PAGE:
An 8-year-old Hispanic girl was brought to her physician by her mother, who noticed two bald spots on the back of her daughter’s scalp while brushing her hair. The child had no itching or pain. The mother was more worried that her beautiful girl would become bald. The girl was pleased that the bald spots could be completely covered with her long hair, as she did not want anyone to see them. The child was otherwise healthy. When the mother lifted the hair in the back, two round areas of hair loss were evident (Figure 158-1). On close inspection, there was no scaling or scarring. The mother and child were reassured that alopecia areata (AA) is a condition in which the hair is likely to regrow without treatment. Neither of them wanted intralesional injections or topical therapies. During a well-child examination 1 year later, it was noted that the girl’s hair had fully regrown.1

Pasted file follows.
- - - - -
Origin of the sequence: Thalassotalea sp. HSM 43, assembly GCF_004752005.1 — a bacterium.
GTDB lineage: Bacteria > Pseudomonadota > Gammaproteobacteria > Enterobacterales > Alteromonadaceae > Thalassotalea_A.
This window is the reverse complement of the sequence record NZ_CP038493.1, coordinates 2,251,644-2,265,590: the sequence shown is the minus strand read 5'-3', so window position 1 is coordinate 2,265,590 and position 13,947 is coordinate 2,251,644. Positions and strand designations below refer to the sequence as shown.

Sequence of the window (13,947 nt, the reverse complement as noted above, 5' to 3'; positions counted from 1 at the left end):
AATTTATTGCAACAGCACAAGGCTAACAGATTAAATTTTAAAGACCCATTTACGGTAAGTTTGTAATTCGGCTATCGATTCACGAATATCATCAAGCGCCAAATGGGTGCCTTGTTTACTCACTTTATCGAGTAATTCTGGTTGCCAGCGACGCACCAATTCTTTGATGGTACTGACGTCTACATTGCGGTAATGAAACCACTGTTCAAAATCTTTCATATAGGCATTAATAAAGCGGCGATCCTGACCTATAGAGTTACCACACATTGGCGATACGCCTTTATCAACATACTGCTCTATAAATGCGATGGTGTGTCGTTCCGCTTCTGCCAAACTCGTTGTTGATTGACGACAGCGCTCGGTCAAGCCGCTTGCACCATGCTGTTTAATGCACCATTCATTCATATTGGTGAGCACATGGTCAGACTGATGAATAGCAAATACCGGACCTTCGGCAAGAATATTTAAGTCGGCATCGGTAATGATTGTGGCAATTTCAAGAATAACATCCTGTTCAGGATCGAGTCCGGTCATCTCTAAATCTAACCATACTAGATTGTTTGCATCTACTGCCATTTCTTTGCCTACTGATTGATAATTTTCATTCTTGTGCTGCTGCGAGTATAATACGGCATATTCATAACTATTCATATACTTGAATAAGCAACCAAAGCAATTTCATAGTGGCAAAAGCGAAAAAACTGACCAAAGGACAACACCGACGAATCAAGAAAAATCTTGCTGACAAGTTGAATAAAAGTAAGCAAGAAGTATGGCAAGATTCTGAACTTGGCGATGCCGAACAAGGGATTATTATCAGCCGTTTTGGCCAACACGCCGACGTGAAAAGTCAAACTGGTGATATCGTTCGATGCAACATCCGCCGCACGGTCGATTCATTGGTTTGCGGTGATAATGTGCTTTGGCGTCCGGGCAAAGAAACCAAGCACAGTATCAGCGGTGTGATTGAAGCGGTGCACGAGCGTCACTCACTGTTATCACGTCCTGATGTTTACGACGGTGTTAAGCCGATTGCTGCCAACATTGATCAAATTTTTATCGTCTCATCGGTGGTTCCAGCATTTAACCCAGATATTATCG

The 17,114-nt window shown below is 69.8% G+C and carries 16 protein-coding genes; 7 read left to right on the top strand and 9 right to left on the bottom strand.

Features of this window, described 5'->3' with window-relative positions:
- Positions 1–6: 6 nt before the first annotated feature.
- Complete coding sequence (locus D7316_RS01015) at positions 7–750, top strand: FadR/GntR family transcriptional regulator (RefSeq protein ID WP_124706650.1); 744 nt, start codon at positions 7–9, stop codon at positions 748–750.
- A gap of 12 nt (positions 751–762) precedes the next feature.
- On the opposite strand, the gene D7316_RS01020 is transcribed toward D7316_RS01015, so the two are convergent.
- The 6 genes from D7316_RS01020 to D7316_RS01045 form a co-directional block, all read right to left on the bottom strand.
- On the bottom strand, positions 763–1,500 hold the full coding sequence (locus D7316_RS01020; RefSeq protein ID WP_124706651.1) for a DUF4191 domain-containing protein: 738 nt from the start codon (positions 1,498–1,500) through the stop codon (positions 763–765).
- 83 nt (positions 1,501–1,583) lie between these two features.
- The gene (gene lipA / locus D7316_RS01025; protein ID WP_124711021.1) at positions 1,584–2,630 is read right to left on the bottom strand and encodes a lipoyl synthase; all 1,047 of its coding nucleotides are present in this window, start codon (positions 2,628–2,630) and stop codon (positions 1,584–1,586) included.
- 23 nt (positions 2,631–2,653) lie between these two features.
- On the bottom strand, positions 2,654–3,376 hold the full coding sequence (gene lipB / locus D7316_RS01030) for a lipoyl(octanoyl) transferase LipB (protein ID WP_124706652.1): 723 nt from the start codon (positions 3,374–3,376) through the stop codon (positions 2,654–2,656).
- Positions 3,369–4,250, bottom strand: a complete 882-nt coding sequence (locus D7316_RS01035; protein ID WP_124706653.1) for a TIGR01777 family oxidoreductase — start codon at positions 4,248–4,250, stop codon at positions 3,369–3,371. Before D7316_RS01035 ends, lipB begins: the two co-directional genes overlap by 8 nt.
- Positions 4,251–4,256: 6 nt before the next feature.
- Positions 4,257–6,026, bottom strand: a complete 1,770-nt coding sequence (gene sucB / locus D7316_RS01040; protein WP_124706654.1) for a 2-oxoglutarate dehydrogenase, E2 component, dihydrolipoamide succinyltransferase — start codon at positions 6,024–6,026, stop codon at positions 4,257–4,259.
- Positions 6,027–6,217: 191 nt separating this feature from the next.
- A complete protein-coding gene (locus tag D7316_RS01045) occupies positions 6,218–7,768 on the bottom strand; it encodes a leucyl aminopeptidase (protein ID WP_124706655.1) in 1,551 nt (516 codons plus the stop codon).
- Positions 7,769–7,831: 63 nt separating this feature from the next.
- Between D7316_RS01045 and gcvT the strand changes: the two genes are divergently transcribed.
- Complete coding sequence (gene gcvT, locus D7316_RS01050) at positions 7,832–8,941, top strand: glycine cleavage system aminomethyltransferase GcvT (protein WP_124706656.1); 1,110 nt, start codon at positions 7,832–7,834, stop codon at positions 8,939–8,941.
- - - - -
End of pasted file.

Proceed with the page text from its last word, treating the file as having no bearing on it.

Alopecia areata in an 8-year-old girl. (From Usatine R. Bald spots on a young girl. J Fam Pract. 2004;53(1):33-36. Reproduced with permission from Frontline Medical Communications.)
AA is a common disorder that causes patches of hair loss without inflammation or scarring. The areas of hair loss are often round and the scalp is often very smooth at the site of hair loss.
Alopecia totalis involves the whole scalp. Alopecia universalis (AU) involves the whole scalp, head, and body (Figure 158-2). Limited alopecia areata on the scalp is called “patchy” alopecia areata or patch AA.
Alopecia universalis in a 10-year-old boy that started when he was 3 years old. The hyperpigmentation and peeling on his scalp is from repeated sun burns. He does have eyelashes and the medial sides of his eyebrows. Many children with alopecia universalis lose their eyebrows and eyelashes along with all their body hair. (Used with permission from Richard P. Usatine, MD.)
Alopecia areata affects approximately 0.2 percent of the population at any given time with approximately 1.7 percent of the population experiencing an episode during their lifetime.2,3
Males and females are equally affected.
Patients with alopecia totalis and/or universalis were younger at the age of onset than those with patchy AA, were more likely to have atopic dermatitis, thyroid disease, and had a greater number of relatives affected by AA.4
Etiology and Pathophysiology